GRE Analytical Writing - Approach
The recommended approach to Analytical Writing involves both pre-test preparation and test-day strategy. Because the writing style is predetermined and the content selected from a fixed pool of essay prompts, it is possible to prepare thoroughly for the Analytical Writing section by writing practice essays during test preparation. It is also important to understand the intent of each writing task, as well as how it will be scored. The Issue and Argument Tasks are intended to be complementary: the Issue Task compels you to construct your own argument about a topic, while the Argument Task directs you to evaluate someone else's argument.
Analyze an Issue Task
The Analyze an Issue task presents an opinion and requires the student to evaluate the issue and develop a reasoned argument with examples to support your view. Before writing, be sure to read the instructions carefully and consider the issue from several perspectives, paying attention to its complexity. Your task is to present a compelling position on the issue in accordance with the instructions.
Analyze an Argument Task
The Analyze an Argument task presents an argument and requires the student to evaluate it according to specific instructions, considering the logical soundness of the argument rather than trying to agree or disagree with it. The passage will make a case for some course of action or interpretation of events by presenting claims backed by reasons and evidence; your task is to discuss the logical soundness of the author's case according to the specific instructions by critically examining the line of reasoning and use of evidence.
One of the most important considerations while preparing for the Analytical Writing portion of the GRE is time management. The style of writing required to perform well can be developed systematically, but this requires focused preparation. While you are studying for the test, you should develop a standard essay structure for each writing task that you can use to consistently and efficiently organize your thoughts. For some students this may mean always using a five-paragraph essay structure; for others, this may mean a particular style of analyzing the prompt to find assumptions or develop an opinion. What matters is that on test day you can approach the writing tasks confidently and begin planning and writing your essay without wasting any time.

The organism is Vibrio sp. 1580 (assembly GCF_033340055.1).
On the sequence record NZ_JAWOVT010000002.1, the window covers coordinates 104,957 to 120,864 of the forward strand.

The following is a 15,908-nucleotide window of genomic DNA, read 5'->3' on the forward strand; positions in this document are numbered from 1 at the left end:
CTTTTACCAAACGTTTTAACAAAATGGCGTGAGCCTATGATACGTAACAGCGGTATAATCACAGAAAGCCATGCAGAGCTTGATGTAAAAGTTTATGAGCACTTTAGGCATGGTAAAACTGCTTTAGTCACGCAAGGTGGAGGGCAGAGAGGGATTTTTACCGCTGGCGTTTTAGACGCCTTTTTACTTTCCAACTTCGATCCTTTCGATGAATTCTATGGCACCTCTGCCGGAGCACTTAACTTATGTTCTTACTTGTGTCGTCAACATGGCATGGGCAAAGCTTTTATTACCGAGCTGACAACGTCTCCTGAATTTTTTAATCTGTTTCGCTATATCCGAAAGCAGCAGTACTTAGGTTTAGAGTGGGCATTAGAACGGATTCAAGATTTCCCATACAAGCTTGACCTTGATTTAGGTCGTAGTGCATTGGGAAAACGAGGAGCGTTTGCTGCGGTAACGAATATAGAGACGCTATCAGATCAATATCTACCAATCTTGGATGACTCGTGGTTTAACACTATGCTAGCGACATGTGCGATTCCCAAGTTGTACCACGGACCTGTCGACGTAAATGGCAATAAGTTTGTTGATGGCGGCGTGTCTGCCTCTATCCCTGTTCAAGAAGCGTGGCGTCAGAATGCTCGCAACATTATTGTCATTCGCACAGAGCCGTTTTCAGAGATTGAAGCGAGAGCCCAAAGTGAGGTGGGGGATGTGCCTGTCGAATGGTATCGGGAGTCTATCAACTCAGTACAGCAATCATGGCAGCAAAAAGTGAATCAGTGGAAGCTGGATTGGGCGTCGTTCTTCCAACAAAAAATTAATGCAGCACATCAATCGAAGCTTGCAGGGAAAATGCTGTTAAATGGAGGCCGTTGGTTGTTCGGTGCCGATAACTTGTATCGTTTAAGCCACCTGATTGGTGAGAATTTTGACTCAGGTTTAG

In addition to developing a systematic approach to your writing process, while preparing for the exam you should also get comfortable with the time constraints by practicing your writing under time conditions. By allowing yourself only 30 minutes to plan and construct your essay, you can practice writing in near-official conditions, especially if you utilize the pools of essay prompts provided by the Educational Testing Service (ETS), administrators of the GRE. You will need to budget time to consider the prompt and its specific instructions before you begin writing your response. Practicing under time constraints can help you develop your ability to plan and write quickly, so that your official essays reflect your true writing ability, regardless of your essay prompts.
ETS offers numerous resources to students preparing for the Analytical Writing sections. The ETS website is the most authoritative source for descriptions of how the writing sections will be graded, sample essays for each scoring level, and a variety of preparation advice and context for writing your essays. In addition, the ETS website also contains every possible essay prompt that may be presented on test day, for both the Argument Task and the Issue Task.
Manhattan Review offers one free GRE practice test to all GRE students, which includes an Analytical Writing section that is computer-graded, using an algorithm similar to that used by ETS to grade official GRE Analytical Writing submissions. Additional computer-graded writing sections are available to students who enroll in one of our preparation programs. ETS also provides a computer-scoring service called "Scoreitnow!" that can help you gauge and analyze your writing, which can grade your essay, receive diagnostic feedback, and allow you to compare your response to other scored essays. Scoreitnow costs $20 for two Analytical Writing topics – you may choose select one topic from each category, or you may get two topics in the same category. You may either select the topics you want to write about from the pool of possible essay topics, or you can choose the "Test Experience Option" to have the computer select your essay topics for you, one from each category.